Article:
Paternity Leave

by Alan Greene, MD, FAAP

In the United States, the Family and Medical Leave Act establishes guidelines for maternity and paternity leave. Extensive information about the Family and Medical Leave Act can be found online through the U.S. Department of Labor.

sahdIn short, the FMLA stipulates that companies which have over 50 employees must offer up to 12 weeks of unpaid leave for the birth or adoption of a child; acquiring a foster child; the serious illness of a child, spouse, or parent; and the serious illness of the employee. If the employee is in the top 10% of salaried employees, the leave may be denied on the basis that it would cause undue hardship on the company. The leave can be taken anytime in the first twelve months following the event and may be taken intermittently.

This law is enforceable through civil actions. Initial complaints should first be filed with the Department of Labor's Employment Standards Administration. Inquiries should be directed to local offices of the Wage and Hour Division. The Family and Medical Leave Act does not make any provision for paid leave of absence, nor does it make any provision for workers in small companies.

I intensely look forward to the day when paternity leave will be considered a normal benefit of employment. One day, perhaps, society will be organized in a way that recognizes the tremendous, far-reaching value of knitting fathers, mothers, and babies together.

However, if you look at it from your employer's immediate perspective, he or she is losing a valuable employee and getting nothing in return. You may say, "Hey, wait a minute! One day off is not much of a loss to a business!" But the time you take off surrounding the birth of your child is just the beginning of the loss your employer will incur.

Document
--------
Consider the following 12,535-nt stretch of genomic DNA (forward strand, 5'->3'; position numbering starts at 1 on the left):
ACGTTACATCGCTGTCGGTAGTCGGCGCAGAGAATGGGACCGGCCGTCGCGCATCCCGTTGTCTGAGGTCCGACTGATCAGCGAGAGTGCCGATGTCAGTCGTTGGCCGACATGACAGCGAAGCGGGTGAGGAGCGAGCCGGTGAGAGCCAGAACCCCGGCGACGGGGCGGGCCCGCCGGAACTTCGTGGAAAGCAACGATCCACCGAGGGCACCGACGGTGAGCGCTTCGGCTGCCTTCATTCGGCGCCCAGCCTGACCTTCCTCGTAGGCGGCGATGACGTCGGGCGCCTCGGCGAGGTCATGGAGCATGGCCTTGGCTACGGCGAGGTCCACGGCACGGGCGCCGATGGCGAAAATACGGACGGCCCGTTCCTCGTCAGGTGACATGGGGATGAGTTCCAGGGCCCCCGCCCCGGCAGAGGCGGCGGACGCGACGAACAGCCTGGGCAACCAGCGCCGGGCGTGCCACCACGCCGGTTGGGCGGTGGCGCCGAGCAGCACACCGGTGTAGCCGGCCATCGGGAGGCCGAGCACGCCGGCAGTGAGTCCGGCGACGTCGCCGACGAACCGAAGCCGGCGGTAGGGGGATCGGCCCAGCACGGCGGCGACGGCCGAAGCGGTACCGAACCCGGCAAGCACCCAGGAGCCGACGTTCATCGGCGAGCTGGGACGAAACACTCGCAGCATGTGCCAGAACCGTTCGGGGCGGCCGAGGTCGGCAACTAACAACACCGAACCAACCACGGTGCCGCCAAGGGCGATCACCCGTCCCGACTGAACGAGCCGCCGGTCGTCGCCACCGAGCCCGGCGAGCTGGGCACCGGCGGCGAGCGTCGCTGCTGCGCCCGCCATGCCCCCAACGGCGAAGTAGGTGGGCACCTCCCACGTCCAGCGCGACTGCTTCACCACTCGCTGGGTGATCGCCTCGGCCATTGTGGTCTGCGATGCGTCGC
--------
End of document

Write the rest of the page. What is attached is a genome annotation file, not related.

Following your child's birth you will most likely be very preoccupied with family matters. Your career, which was probably once very important to you, may seem far less significant. You may be unwilling or unable to take on additional projects or work overtime.

If that isn't bad enough, for the six months or so after your child is born, you will be sleep deprived and have drastically lower energy levels at work than you normally have. All of these things affect fathers as well as mothers, and all of them cost your employer.

On the other hand, your employer doesn't have the joy of watching a precious new being come into the world. Your employer doesn't have the opportunity to hear those magical words, "Da Da." Your employer won't look at your child and be reminded of the woman he loves so much. All-in-all, paternity leave is wonderful for you and expensive for your employer.

Please don't misunderstand me! I very much believe in paternity leave. When my child was born last June, I took as much time off work, without pay, as my practice would allow. During that time I spent as much time with my family, and especially my new son, as I could. It was wonderful, but the short time I was able to take off work was only the beginning of the parenting process!

If you are interested in taking additional unpaid time off for the birth of your child, and you work for a large company, you most likely have the legal grounds to do so. If you are not in a position to sacrifice the income (many families are already losing one income with the birth of a new baby) you may want to look at creative ways to have the additional time you desire with your family.